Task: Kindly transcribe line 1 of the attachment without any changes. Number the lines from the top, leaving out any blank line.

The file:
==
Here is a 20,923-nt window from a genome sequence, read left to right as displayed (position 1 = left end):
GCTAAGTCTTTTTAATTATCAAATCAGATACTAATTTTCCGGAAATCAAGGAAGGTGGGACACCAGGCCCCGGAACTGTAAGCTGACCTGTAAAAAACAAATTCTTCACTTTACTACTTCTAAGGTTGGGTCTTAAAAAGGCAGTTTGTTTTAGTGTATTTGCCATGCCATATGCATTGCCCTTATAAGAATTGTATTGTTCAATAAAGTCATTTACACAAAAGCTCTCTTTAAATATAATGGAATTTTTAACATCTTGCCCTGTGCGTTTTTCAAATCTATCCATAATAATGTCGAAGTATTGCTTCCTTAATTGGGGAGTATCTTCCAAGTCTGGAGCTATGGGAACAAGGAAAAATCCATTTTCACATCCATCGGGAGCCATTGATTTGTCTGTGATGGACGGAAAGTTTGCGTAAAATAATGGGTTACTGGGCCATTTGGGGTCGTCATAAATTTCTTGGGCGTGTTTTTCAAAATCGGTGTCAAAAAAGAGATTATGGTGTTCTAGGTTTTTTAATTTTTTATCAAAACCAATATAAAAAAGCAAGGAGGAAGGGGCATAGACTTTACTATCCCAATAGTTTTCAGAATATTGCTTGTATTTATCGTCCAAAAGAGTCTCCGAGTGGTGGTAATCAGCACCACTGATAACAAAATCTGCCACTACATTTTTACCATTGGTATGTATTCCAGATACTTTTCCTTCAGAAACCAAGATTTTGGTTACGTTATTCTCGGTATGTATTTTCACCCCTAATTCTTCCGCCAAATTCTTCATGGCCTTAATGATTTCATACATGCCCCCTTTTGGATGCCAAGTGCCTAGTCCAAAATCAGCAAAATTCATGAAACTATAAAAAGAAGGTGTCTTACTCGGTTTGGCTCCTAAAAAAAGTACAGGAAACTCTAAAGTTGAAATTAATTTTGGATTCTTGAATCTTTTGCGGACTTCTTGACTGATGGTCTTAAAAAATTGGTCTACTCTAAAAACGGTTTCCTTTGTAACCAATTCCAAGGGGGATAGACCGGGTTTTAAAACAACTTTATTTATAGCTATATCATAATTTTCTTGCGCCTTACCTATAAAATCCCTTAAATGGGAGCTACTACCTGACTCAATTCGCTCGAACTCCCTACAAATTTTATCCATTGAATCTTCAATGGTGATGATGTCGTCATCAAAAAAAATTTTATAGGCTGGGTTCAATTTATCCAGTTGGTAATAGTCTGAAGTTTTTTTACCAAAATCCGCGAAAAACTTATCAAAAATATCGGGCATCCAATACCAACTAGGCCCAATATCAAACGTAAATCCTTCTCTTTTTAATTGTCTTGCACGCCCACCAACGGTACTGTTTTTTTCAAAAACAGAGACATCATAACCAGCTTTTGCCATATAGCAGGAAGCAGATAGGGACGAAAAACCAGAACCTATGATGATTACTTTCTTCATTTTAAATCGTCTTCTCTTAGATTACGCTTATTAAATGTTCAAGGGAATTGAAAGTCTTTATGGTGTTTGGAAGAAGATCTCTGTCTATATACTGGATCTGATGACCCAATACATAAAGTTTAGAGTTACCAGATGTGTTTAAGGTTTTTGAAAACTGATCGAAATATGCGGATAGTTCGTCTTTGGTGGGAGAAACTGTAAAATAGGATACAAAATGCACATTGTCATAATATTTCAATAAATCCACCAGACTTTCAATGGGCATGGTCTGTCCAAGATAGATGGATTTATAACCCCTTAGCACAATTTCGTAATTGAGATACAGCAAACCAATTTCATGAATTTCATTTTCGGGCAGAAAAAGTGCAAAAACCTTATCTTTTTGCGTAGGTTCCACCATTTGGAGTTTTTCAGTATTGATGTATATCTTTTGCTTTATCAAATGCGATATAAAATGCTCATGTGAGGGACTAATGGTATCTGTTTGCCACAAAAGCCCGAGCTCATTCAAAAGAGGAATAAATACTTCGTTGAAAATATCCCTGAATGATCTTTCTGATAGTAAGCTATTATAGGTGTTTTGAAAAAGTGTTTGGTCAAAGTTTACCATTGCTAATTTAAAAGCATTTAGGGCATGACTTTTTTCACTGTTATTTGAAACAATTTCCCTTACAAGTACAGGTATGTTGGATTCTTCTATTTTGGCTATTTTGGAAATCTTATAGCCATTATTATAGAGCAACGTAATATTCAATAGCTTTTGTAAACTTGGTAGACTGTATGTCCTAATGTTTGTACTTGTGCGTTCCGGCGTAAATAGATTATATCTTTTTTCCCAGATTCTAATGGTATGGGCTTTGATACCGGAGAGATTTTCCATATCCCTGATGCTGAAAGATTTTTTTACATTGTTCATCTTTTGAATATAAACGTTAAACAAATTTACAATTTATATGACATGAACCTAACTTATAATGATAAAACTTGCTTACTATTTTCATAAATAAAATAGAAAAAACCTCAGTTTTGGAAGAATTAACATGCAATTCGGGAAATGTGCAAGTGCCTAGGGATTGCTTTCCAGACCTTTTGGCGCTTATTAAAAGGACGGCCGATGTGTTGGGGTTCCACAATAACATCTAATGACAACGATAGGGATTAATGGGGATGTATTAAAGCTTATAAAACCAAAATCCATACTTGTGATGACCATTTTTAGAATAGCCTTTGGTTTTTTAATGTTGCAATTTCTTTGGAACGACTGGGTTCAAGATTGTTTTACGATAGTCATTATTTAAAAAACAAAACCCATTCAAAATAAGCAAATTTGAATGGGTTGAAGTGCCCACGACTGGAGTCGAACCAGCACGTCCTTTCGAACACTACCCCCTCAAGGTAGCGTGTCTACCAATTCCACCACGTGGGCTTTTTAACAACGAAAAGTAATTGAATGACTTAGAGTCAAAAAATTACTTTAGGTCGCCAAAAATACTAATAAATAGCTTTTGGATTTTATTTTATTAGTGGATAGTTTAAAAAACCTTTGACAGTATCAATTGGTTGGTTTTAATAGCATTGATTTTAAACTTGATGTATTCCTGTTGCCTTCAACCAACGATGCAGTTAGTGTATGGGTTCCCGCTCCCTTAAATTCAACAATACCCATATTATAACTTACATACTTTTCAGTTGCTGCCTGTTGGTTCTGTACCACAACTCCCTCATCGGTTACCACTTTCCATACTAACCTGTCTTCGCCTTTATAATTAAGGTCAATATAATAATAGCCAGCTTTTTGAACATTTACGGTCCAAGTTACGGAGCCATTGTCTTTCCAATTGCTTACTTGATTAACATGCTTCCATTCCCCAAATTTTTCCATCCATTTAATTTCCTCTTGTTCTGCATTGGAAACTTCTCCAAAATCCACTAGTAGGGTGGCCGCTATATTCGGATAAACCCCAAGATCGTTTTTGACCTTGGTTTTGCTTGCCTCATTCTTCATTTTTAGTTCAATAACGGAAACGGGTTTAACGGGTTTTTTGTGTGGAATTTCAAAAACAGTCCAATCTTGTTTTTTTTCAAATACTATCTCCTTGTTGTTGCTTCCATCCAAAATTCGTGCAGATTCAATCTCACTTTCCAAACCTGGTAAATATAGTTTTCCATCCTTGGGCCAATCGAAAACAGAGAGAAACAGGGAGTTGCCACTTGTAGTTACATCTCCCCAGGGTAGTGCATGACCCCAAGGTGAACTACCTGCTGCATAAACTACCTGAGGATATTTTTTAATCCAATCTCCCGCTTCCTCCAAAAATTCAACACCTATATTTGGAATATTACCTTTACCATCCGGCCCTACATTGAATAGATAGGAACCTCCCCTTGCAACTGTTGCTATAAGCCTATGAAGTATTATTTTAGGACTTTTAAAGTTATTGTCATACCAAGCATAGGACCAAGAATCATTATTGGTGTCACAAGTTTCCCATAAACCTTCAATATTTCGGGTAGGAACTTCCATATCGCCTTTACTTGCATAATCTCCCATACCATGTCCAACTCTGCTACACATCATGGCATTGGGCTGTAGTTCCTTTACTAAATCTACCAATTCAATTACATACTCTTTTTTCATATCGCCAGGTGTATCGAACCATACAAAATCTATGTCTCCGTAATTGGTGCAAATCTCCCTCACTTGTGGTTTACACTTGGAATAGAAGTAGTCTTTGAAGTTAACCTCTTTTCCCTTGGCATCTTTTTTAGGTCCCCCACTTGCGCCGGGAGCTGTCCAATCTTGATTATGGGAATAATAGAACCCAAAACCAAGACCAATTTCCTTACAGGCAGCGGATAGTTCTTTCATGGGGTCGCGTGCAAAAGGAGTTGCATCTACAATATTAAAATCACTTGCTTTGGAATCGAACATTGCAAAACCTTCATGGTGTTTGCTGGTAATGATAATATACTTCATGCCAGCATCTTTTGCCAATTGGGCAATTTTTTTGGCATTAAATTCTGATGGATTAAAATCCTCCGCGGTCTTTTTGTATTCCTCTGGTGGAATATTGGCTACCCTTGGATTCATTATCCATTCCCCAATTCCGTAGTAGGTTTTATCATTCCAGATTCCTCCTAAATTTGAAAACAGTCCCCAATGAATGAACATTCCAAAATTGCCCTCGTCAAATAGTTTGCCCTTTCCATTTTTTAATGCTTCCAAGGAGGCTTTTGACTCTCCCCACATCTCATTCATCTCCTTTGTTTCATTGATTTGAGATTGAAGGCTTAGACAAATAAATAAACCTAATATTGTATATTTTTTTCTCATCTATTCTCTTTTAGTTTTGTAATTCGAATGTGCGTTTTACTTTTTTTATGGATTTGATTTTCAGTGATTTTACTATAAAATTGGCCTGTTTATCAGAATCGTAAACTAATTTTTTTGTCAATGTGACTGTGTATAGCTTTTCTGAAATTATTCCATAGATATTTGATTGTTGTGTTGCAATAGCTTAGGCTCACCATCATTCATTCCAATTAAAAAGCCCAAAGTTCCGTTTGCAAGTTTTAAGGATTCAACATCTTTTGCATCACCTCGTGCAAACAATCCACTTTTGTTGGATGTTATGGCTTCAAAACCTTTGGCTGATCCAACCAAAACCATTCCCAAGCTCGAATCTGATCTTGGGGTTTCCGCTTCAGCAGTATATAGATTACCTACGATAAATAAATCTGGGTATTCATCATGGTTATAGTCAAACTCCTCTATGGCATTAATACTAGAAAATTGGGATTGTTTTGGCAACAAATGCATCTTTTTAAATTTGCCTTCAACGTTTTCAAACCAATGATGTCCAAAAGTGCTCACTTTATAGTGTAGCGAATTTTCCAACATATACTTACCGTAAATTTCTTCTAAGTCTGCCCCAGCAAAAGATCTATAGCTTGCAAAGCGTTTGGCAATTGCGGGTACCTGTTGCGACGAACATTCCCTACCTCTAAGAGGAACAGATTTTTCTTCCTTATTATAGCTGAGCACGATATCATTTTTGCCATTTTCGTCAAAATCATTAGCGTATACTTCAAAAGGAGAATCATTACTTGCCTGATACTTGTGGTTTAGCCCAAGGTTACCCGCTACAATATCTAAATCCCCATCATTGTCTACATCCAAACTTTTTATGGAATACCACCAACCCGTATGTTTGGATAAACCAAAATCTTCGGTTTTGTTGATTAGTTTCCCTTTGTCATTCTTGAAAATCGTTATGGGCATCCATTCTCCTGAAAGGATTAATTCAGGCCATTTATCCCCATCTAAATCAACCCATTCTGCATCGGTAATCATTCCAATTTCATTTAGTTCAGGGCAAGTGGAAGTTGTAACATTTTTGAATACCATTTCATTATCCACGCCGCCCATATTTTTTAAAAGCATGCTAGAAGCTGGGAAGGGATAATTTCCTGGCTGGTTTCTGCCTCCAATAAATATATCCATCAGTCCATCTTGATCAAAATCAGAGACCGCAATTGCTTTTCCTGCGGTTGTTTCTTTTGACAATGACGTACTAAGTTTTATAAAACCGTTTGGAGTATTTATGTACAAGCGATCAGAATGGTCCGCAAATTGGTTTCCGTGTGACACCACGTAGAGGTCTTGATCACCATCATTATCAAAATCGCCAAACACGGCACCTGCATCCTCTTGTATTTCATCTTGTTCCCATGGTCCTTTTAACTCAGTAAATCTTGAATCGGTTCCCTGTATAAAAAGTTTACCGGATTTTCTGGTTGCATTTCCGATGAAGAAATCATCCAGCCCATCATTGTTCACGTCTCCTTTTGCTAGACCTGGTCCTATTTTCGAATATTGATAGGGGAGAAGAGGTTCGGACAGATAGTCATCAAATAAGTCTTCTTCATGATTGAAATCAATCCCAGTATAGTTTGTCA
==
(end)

Here is a 20,923-nt window from a genome sequence, read left to right as displayed (position 1 = left end):